Attitudes Toward Women Golfers in the Early Days (Part 3)

Gillian Kirkwood (, an expert on the history of women’s golf, wrote the following about the pioneering British women golfers in the late 19th Century:
These early ladies were really the suffragettes of their time, they forged the way for us to follow.   They fought tooth and nail for womens’ golf to be recognised  and taken seriously.   I think they might be disappointed that some attitudes to women golfers have not changed much in the intervening 100 years.
In two previous Posts (in May 2009), I focused on poems displaying condescending attitudes towards women golfers around the beginning of the 20th century. Now I think I have found the poem that would head this list. Its title is “Love and Golf” and its was written by A. D. Godley. It appeared in his book Verses to Order published in London in 1892. Godley was a classical scholar at Oxford University.

            LOVE AND GOLF

Hear me swearing, fairest Phyllis!
–Golfers all know how to swear–
Though, of course, your presence still is
Most attractive  everywhere,
Links were ne’er designed for lovers:
Do not, Phyllis, deem me rude,
When I hint that man discovers
Charms at times in solitude.

Lips like yours should never utter
Ugly words that golfers speak–
“Dormy,” “stimy,” “mashy,”  “putter,”
Driver,” “brassy,” “bunker,” “cleek”!
Sooner read–though Cultured Woman
Is a thing I hate and shun–
Horace, that distinguished Roman,
Than Horatius Hutchinson.

Though, in hours of deep dejection,
When the disappointing ball
Takes, if hit, the wrong direction,
Sometimes can’t be hit at all,–
Though whate’er the golfer says is
Justified by reason due,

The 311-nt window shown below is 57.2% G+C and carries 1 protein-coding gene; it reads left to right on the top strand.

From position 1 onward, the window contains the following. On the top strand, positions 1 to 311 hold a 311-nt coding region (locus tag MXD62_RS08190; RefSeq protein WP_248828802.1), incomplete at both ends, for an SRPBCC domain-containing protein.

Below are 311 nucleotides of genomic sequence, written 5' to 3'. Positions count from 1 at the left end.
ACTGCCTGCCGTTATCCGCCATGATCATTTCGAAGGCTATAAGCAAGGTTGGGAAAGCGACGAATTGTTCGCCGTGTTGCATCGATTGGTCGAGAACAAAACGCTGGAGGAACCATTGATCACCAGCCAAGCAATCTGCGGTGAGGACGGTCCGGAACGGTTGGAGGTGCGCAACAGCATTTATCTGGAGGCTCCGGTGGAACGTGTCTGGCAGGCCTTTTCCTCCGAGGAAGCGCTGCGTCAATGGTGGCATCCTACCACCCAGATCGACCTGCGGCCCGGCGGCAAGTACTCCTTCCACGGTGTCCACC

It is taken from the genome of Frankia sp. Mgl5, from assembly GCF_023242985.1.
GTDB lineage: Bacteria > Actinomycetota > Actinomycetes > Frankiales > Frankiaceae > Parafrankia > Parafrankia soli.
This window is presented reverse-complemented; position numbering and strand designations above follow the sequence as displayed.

Still I hold his Saxon phrases
Most unsuitable for you.

Tennis be your sole endeavous
If you must aspire to fame!
But at golf–believe me, never
Can you hope to play the game.
There, your “swing” but courts the scoffer,
Boor and clowns your “driving” mock;
Fate, who made the clown a golfer,
Meant you, Phyllis! for a “crock.”

Meet me then by lawn or river,
Meet me then at routs or rinks,
Meet me where the moonbeams quiver,
Anywhere–but on the links!
Thus of you I’ll fondly ponder
O’er the green where’er I roam,
(Absence makes the heart grow fonder),
Only, Phyllis, stay at home.

This definitely needs a response from Phyllis, even at this late date!

Magnets of the Fairway

I play golf on a town-owned 9-hole course called Pine Meadows in Lexington, MA. Over the past 27 years I’ve gotten to know the course well. The layout includes  several attractions or should I say “attractors,” that generally reek havoc with players’ drives: the tree on the 8th fairway, the pond that cuts across the 5th and 9th holes and the sand trap in the middle of the first fairway (until it was removed).

The other day on the 8th tee, I watched golfers hit their balls where they always seem to hit them —  towards the imposing tree.  And on the 9th, the pond was collecting balls as usual. As we all know, this doesn’t just happen at my course.  So I concluded that such a ubiquitous phenomenon is worthy of poetic reflection. My effort is called “Magnets of the Fairway.


Magnet are mostly made of steel
In golf: sand, water or wood.
When looking at these fairway lures,
The pre-shoot does no good.

On tees with trees control is lost
No matter how you bat it.
The only way to miss a tree
May be to aim right at it.

Sand traps also play a role
Attracting errant shots.
The magnet-makers in this case—
The golf-inventing Scots.

I wish I had a dollar bill
For every tree branch hit.
I’d use the sum to bribe the Keep
To grass each sandy pit.

A third attraction, stream or pond,
On fairways, far from rare.
The only way to circumvent—
Stay totally unaware.

For a holiday trip, sand and trees,
Even a water-fall.
But when you find them on a course,
They’re just magnets to draw your ball.

Leon S White
July 7, 2011


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